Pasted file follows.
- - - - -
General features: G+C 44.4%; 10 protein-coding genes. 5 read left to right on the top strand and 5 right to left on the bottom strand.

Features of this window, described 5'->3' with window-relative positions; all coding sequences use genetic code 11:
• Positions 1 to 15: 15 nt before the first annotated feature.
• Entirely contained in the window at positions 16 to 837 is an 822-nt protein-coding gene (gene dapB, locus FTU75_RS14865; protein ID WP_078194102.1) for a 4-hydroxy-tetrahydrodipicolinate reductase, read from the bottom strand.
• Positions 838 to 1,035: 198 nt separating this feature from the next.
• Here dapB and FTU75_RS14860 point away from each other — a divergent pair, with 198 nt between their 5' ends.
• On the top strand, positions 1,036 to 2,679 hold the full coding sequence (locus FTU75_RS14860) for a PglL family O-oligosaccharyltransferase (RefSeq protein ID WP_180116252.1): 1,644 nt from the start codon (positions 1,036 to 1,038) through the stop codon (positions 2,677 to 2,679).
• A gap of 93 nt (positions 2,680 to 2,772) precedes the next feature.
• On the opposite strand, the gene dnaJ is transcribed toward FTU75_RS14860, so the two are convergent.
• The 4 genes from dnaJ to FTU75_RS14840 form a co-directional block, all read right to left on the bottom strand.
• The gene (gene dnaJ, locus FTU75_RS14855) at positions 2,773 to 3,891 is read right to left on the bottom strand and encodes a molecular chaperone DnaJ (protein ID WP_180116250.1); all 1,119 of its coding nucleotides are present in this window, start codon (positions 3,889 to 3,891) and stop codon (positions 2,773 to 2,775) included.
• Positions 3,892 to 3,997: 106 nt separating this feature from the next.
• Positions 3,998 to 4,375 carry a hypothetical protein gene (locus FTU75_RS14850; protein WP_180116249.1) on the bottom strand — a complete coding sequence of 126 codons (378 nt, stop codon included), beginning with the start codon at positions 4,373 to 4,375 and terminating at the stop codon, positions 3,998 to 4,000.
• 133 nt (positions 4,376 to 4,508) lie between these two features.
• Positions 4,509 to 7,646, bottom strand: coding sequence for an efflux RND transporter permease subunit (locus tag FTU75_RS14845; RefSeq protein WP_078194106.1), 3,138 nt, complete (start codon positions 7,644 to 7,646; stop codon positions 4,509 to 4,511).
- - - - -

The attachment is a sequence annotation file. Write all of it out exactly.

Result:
General features: G+C 44.4%; 10 protein-coding genes. 5 read left to right on the top strand and 5 right to left on the bottom strand.

Features of this window, described 5'->3' with window-relative positions; all coding sequences use genetic code 11:
• Positions 1 to 15: 15 nt before the first annotated feature.
• Entirely contained in the window at positions 16 to 837 is an 822-nt protein-coding gene (gene dapB, locus FTU75_RS14865; protein ID WP_078194102.1) for a 4-hydroxy-tetrahydrodipicolinate reductase, read from the bottom strand.
• Positions 838 to 1,035: 198 nt separating this feature from the next.
• Here dapB and FTU75_RS14860 point away from each other — a divergent pair, with 198 nt between their 5' ends.
• On the top strand, positions 1,036 to 2,679 hold the full coding sequence (locus FTU75_RS14860) for a PglL family O-oligosaccharyltransferase (RefSeq protein ID WP_180116252.1): 1,644 nt from the start codon (positions 1,036 to 1,038) through the stop codon (positions 2,677 to 2,679).
• A gap of 93 nt (positions 2,680 to 2,772) precedes the next feature.
• On the opposite strand, the gene dnaJ is transcribed toward FTU75_RS14860, so the two are convergent.
• The 4 genes from dnaJ to FTU75_RS14840 form a co-directional block, all read right to left on the bottom strand.
• The gene (gene dnaJ, locus FTU75_RS14855) at positions 2,773 to 3,891 is read right to left on the bottom strand and encodes a molecular chaperone DnaJ (protein ID WP_180116250.1); all 1,119 of its coding nucleotides are present in this window, start codon (positions 3,889 to 3,891) and stop codon (positions 2,773 to 2,775) included.
• Positions 3,892 to 3,997: 106 nt separating this feature from the next.
• Positions 3,998 to 4,375 carry a hypothetical protein gene (locus FTU75_RS14850; protein WP_180116249.1) on the bottom strand — a complete coding sequence of 126 codons (378 nt, stop codon included), beginning with the start codon at positions 4,373 to 4,375 and terminating at the stop codon, positions 3,998 to 4,000.
• 133 nt (positions 4,376 to 4,508) lie between these two features.
• Positions 4,509 to 7,646, bottom strand: coding sequence for an efflux RND transporter permease subunit (locus tag FTU75_RS14845; RefSeq protein WP_078194106.1), 3,138 nt, complete (start codon positions 7,644 to 7,646; stop codon positions 4,509 to 4,511).